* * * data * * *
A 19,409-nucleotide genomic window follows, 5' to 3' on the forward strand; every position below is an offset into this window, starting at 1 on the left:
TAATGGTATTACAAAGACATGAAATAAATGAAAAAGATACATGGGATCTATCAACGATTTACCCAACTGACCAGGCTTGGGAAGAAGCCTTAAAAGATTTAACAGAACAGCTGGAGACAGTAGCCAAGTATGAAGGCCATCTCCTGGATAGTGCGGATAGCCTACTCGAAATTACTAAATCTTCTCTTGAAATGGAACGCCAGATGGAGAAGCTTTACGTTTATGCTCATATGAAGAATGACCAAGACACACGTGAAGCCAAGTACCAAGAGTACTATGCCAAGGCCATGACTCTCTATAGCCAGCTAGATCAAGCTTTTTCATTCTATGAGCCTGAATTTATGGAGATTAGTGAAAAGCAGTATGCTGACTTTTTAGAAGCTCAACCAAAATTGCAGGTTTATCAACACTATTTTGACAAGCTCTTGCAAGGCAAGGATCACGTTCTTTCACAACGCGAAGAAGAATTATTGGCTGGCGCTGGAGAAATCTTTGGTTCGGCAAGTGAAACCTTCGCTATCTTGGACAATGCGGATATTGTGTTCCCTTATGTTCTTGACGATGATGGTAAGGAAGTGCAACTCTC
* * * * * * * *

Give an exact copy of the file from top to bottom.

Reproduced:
A 19,409-nucleotide genomic window follows, 5' to 3' on the forward strand; every position below is an offset into this window, starting at 1 on the left:
TAATGGTATTACAAAGACATGAAATAAATGAAAAAGATACATGGGATCTATCAACGATTTACCCAACTGACCAGGCTTGGGAAGAAGCCTTAAAAGATTTAACAGAACAGCTGGAGACAGTAGCCAAGTATGAAGGCCATCTCCTGGATAGTGCGGATAGCCTACTCGAAATTACTAAATCTTCTCTTGAAATGGAACGCCAGATGGAGAAGCTTTACGTTTATGCTCATATGAAGAATGACCAAGACACACGTGAAGCCAAGTACCAAGAGTACTATGCCAAGGCCATGACTCTCTATAGCCAGCTAGATCAAGCTTTTTCATTCTATGAGCCTGAATTTATGGAGATTAGTGAAAAGCAGTATGCTGACTTTTTAGAAGCTCAACCAAAATTGCAGGTTTATCAACACTATTTTGACAAGCTCTTGCAAGGCAAGGATCACGTTCTTTCACAACGCGAAGAAGAATTATTGGCTGGCGCTGGAGAAATCTTTGGTTCGGCAAGTGAAACCTTCGCTATCTTGGACAATGCGGATATTGTGTTCCCTTATGTTCTTGACGATGATGGTAAGGAAGTGCAACTCTC